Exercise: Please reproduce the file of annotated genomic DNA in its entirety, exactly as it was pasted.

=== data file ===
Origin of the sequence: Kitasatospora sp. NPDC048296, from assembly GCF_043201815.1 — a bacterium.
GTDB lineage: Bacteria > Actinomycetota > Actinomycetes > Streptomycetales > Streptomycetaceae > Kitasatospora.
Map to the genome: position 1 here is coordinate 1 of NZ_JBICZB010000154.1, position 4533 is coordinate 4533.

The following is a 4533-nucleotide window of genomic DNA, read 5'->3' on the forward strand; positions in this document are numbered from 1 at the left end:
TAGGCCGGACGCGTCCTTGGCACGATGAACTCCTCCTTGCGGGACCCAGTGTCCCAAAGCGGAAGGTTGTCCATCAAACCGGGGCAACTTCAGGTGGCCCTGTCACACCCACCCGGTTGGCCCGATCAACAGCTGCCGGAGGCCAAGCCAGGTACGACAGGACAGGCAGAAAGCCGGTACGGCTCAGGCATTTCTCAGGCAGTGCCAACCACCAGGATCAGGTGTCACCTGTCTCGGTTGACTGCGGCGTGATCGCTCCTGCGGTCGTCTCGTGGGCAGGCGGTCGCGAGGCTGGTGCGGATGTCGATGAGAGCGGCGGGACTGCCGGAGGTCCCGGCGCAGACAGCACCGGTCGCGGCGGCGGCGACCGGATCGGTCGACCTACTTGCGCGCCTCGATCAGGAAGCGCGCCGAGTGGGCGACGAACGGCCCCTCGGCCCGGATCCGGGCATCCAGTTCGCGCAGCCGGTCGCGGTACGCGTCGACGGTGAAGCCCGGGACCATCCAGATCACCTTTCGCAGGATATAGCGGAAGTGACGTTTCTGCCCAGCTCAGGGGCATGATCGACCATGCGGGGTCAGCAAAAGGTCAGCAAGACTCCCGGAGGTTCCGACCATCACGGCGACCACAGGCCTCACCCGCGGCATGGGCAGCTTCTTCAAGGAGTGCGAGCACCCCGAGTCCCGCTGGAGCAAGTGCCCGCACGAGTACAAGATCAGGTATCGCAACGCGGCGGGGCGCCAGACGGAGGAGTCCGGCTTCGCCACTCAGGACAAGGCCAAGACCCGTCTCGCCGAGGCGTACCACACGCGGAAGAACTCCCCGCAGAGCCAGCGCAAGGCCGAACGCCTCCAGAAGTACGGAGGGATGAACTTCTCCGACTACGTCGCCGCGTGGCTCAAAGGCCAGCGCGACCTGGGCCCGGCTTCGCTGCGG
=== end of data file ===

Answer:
Origin of the sequence: Kitasatospora sp. NPDC048296, from assembly GCF_043201815.1 — a bacterium.
GTDB lineage: Bacteria > Actinomycetota > Actinomycetes > Streptomycetales > Streptomycetaceae > Kitasatospora.
Map to the genome: position 1 here is coordinate 1 of NZ_JBICZB010000154.1, position 4533 is coordinate 4533.

The following is a 4533-nucleotide window of genomic DNA, read 5'->3' on the forward strand; positions in this document are numbered from 1 at the left end:
TAGGCCGGACGCGTCCTTGGCACGATGAACTCCTCCTTGCGGGACCCAGTGTCCCAAAGCGGAAGGTTGTCCATCAAACCGGGGCAACTTCAGGTGGCCCTGTCACACCCACCCGGTTGGCCCGATCAACAGCTGCCGGAGGCCAAGCCAGGTACGACAGGACAGGCAGAAAGCCGGTACGGCTCAGGCATTTCTCAGGCAGTGCCAACCACCAGGATCAGGTGTCACCTGTCTCGGTTGACTGCGGCGTGATCGCTCCTGCGGTCGTCTCGTGGGCAGGCGGTCGCGAGGCTGGTGCGGATGTCGATGAGAGCGGCGGGACTGCCGGAGGTCCCGGCGCAGACAGCACCGGTCGCGGCGGCGGCGACCGGATCGGTCGACCTACTTGCGCGCCTCGATCAGGAAGCGCGCCGAGTGGGCGACGAACGGCCCCTCGGCCCGGATCCGGGCATCCAGTTCGCGCAGCCGGTCGCGGTACGCGTCGACGGTGAAGCCCGGGACCATCCAGATCACCTTTCGCAGGATATAGCGGAAGTGACGTTTCTGCCCAGCTCAGGGGCATGATCGACCATGCGGGGTCAGCAAAAGGTCAGCAAGACTCCCGGAGGTTCCGACCATCACGGCGACCACAGGCCTCACCCGCGGCATGGGCAGCTTCTTCAAGGAGTGCGAGCACCCCGAGTCCCGCTGGAGCAAGTGCCCGCACGAGTACAAGATCAGGTATCGCAACGCGGCGGGGCGCCAGACGGAGGAGTCCGGCTTCGCCACTCAGGACAAGGCCAAGACCCGTCTCGCCGAGGCGTACCACACGCGGAAGAACTCCCCGCAGAGCCAGCGCAAGGCCGAACGCCTCCAGAAGTACGGAGGGATGAACTTCTCCGACTACGTCGCCGCGTGGCTCAAAGGCCAGCGCGACCTGGGCCCGGCTTCGCTGCGG